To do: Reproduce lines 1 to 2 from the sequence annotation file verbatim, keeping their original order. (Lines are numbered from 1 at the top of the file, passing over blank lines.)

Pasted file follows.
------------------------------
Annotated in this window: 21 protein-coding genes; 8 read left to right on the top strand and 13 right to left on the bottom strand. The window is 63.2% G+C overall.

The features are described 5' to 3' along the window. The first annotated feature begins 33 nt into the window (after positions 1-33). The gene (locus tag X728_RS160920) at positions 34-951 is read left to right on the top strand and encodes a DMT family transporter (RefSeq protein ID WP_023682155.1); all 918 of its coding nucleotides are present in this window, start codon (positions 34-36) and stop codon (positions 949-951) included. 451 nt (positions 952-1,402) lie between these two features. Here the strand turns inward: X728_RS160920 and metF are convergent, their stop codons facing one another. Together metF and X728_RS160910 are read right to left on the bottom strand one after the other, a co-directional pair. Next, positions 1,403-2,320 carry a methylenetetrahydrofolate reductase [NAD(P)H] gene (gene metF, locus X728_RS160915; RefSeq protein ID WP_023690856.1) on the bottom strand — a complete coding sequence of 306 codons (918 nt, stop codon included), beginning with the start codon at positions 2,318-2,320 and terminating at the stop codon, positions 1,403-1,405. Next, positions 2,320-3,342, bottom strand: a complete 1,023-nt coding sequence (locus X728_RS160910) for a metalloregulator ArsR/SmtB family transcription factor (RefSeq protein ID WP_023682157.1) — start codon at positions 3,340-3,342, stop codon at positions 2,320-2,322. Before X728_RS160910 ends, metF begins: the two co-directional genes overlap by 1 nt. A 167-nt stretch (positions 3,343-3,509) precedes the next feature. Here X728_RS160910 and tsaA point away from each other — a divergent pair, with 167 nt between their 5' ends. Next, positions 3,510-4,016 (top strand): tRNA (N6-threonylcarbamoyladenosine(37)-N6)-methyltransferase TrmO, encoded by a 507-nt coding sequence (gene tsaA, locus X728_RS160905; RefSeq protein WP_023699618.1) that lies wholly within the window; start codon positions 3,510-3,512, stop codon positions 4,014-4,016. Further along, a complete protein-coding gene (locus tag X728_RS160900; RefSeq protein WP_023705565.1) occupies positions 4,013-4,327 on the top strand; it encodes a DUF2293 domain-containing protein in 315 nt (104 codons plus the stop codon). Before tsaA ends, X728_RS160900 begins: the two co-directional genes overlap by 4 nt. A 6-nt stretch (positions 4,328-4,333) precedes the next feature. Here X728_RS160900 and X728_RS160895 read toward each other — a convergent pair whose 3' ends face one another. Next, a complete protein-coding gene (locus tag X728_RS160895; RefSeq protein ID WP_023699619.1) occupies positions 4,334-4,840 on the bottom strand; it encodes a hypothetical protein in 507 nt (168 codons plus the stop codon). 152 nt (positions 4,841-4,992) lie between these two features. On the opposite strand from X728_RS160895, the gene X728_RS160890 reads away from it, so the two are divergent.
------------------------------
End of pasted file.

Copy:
Annotated in this window: 21 protein-coding genes; 8 read left to right on the top strand and 13 right to left on the bottom strand. The window is 63.2% G+C overall.

The features are described 5' to 3' along the window. The first annotated feature begins 33 nt into the window (after positions 1-33). The gene (locus tag X728_RS160920) at positions 34-951 is read left to right on the top strand and encodes a DMT family transporter (RefSeq protein ID WP_023682155.1); all 918 of its coding nucleotides are present in this window, start codon (positions 34-36) and stop codon (positions 949-951) included. 451 nt (positions 952-1,402) lie between these two features. Here the strand turns inward: X728_RS160920 and metF are convergent, their stop codons facing one another. Together metF and X728_RS160910 are read right to left on the bottom strand one after the other, a co-directional pair. Next, positions 1,403-2,320 carry a methylenetetrahydrofolate reductase [NAD(P)H] gene (gene metF, locus X728_RS160915; RefSeq protein ID WP_023690856.1) on the bottom strand — a complete coding sequence of 306 codons (918 nt, stop codon included), beginning with the start codon at positions 2,318-2,320 and terminating at the stop codon, positions 1,403-1,405. Next, positions 2,320-3,342, bottom strand: a complete 1,023-nt coding sequence (locus X728_RS160910) for a metalloregulator ArsR/SmtB family transcription factor (RefSeq protein ID WP_023682157.1) — start codon at positions 3,340-3,342, stop codon at positions 2,320-2,322. Before X728_RS160910 ends, metF begins: the two co-directional genes overlap by 1 nt. A 167-nt stretch (positions 3,343-3,509) precedes the next feature. Here X728_RS160910 and tsaA point away from each other — a divergent pair, with 167 nt between their 5' ends. Next, positions 3,510-4,016 (top strand): tRNA (N6-threonylcarbamoyladenosine(37)-N6)-methyltransferase TrmO, encoded by a 507-nt coding sequence (gene tsaA, locus X728_RS160905; RefSeq protein WP_023699618.1) that lies wholly within the window; start codon positions 3,510-3,512, stop codon positions 4,014-4,016. Further along, a complete protein-coding gene (locus tag X728_RS160900; RefSeq protein WP_023705565.1) occupies positions 4,013-4,327 on the top strand; it encodes a DUF2293 domain-containing protein in 315 nt (104 codons plus the stop codon). Before tsaA ends, X728_RS160900 begins: the two co-directional genes overlap by 4 nt. A 6-nt stretch (positions 4,328-4,333) precedes the next feature. Here X728_RS160900 and X728_RS160895 read toward each other — a convergent pair whose 3' ends face one another. Next, a complete protein-coding gene (locus tag X728_RS160895; RefSeq protein ID WP_023699619.1) occupies positions 4,334-4,840 on the bottom strand; it encodes a hypothetical protein in 507 nt (168 codons plus the stop codon). 152 nt (positions 4,841-4,992) lie between these two features. On the opposite strand from X728_RS160895, the gene X728_RS160890 reads away from it, so the two are divergent.